The Boston Theater Company branched into athletics this past weekend for Boston’s first all-inclusive LGBTQ+ 5K on Oct. 31 at the Boston Common, the artistic director said.
Director Joey Frangieh said the 5K, called Road of Rainbows, is the inaugural event for the newest wing of the BTC, the Artist Athletic Association. The company also has an active educational and artistic wing.
One of the AAA’s goals is to provide an inclusive environment for queer athletes. Frangieh said almost all races require athletes to register in a gender group.
“I’ve been able to meet a lot of other queer folks who, the moment they sign up for a race, they feel excluded because they have to choose male or female,” Frangieh said. “For a lot of queer folks in the LGBTQ+ community, they do not identify on the binary.”
The race took place in Boston Common, and the full 5K was three laps around. Frangieh said this was to accommodate all levels of athletes.
“If someone wants to come and sprint three laps around the Common, come do it, we’re here for you,” he said in an interview before the race. “If somebody wants to come in and do one slowly, then we’ll cheer you on and support you as well.”
Skyler Over ran in the race and said the turnout was strong for “when there are a million other events” around Boston on Halloween. To them, and many others, it wasn’t just an ordinary race.
“I run a lot,” they said at the race on Sunday. “I’ve done a lot of races and, all the time, I have to select a gender and that’s very uncomfortable for me being nonbinary. And at this race, I didn’t have to do that.”
Runner Ivo Baca said the three loops around the Common, which he’s walked before, is deceptively challenging.
“It’s a hard loop. It’s actually a very challenging 5K,” he said. “I would love to do it again, just to actually go into it and just see if I can improve on my time.”
Baca’s also a theater patron and ran to support the company’s intersection of art, LGBTQ+ inclusion and fitness, he said.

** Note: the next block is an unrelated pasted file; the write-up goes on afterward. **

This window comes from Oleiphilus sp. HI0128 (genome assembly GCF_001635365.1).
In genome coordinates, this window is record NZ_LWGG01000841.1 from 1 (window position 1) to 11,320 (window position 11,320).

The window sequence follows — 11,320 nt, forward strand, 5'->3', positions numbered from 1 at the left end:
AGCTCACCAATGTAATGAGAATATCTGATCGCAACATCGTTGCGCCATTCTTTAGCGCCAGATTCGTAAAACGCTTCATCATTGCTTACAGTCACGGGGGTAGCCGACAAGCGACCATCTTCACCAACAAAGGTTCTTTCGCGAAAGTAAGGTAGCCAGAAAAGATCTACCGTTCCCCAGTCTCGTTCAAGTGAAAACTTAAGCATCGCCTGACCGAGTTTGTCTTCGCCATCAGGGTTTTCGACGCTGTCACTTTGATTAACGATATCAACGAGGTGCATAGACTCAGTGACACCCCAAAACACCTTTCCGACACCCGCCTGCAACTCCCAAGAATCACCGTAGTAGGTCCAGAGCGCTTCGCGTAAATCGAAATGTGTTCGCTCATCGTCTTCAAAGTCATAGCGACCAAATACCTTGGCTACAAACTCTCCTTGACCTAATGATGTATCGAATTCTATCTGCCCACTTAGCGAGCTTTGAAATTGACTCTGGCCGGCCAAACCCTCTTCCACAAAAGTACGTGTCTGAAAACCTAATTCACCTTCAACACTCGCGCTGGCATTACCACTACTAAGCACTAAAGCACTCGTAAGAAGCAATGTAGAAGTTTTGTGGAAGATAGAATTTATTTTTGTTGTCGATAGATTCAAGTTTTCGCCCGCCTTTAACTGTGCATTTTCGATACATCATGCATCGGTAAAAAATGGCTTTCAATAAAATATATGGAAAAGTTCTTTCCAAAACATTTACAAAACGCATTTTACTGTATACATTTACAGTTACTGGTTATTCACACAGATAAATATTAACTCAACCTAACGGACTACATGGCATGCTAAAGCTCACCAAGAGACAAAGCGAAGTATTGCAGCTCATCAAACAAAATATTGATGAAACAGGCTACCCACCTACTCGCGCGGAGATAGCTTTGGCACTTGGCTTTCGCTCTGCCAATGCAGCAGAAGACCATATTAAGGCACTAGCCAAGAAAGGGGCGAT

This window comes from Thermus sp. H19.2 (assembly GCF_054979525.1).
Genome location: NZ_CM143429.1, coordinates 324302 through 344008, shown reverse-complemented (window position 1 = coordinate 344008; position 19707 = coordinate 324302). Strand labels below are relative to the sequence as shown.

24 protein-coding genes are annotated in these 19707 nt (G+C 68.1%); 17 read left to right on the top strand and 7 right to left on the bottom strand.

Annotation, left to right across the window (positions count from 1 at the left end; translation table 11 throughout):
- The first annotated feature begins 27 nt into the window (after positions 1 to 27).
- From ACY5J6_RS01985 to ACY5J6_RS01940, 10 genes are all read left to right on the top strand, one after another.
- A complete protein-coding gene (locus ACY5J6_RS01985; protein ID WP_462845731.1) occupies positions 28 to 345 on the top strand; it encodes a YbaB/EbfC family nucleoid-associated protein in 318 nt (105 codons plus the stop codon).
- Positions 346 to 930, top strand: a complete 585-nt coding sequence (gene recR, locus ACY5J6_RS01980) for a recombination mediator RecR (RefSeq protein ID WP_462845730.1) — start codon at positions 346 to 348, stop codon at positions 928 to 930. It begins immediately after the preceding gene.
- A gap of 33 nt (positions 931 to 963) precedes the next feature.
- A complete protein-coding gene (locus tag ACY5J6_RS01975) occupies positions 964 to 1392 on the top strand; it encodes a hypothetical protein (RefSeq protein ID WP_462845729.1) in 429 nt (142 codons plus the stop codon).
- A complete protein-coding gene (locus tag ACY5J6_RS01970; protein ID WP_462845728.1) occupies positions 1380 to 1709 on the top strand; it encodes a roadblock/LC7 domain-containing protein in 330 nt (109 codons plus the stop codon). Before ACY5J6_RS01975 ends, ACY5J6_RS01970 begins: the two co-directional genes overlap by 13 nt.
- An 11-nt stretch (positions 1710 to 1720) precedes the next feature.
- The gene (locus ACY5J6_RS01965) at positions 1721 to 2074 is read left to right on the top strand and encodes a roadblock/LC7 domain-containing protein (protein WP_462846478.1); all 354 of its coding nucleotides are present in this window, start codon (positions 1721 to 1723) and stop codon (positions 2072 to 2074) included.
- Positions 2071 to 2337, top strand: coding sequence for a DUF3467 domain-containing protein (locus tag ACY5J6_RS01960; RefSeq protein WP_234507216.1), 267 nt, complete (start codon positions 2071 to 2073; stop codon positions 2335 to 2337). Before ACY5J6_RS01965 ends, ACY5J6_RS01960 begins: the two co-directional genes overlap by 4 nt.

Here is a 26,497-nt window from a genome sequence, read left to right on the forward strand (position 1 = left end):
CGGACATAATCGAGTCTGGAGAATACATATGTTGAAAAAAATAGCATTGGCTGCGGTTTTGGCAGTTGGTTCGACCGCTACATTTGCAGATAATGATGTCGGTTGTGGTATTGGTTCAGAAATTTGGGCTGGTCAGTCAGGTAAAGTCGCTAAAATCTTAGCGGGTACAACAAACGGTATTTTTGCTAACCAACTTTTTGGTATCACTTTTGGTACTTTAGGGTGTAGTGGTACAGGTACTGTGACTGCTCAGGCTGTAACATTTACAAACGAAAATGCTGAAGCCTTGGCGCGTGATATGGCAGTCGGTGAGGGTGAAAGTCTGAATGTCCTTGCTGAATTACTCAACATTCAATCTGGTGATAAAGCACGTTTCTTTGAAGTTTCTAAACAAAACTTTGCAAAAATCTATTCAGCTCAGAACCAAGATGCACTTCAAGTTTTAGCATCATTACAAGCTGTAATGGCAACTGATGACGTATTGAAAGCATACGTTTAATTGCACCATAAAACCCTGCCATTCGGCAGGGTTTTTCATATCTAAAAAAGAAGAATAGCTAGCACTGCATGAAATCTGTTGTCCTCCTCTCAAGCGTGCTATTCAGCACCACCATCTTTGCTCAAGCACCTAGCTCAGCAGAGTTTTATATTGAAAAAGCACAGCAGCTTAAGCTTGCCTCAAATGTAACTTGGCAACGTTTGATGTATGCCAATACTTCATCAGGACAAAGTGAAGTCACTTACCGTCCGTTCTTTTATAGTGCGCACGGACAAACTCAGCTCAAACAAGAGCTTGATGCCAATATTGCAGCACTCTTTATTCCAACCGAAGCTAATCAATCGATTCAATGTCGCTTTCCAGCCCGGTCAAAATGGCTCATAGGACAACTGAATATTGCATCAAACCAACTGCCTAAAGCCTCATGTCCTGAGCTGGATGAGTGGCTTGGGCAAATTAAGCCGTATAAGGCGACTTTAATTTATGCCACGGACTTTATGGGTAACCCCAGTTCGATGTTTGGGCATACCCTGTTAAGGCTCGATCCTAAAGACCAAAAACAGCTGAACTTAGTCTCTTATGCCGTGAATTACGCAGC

“It’s really nice to see a company that is out here working, putting the word out. I personally look for these things, but you don’t see them that frequently in Boston, unfortunately,” Baca said. “It’s nice to see some vocal people.”
Mikayla Bell, a 2014 Boston University College of Communication alumnus, was at the race with race sponsor Neta, a local cannabis dispensary she is the community relations manager for. The business was invited to participate in the event “to show our support and show our pride,” Bell said.
“Ultimately, I think for their first race, this is amazing,” she said at the event. “Look at the turnout, all the people, the costumes. I love it. I can feel the energy.”
Tickets were priced at $20, Frangieh said, but participants could pay up to $50, donate a ticket, buy a cheaper ticket or reach out for free tickets, “no questions.”
“In order to be truly inclusive, we also want to be financially inclusive, and we believe that theater and sports are for everybody, regardless of how much money you have,” Frangieh said.
Frangeih said combining the arts and sports created an inclusive space for LGBTQ+ individuals.
“There’s so much art, there’s so much culture in Boston, but we’re also one of the sports capitals of the world,” Frangieh said. “When we realized that in addition to the sports world being not very inclusive of theater folks and artists, they’re also not inclusive of the queer community … [so] we’re going to make an inclusive athletic event, why not?”
Additional reporting by Paul Birmingham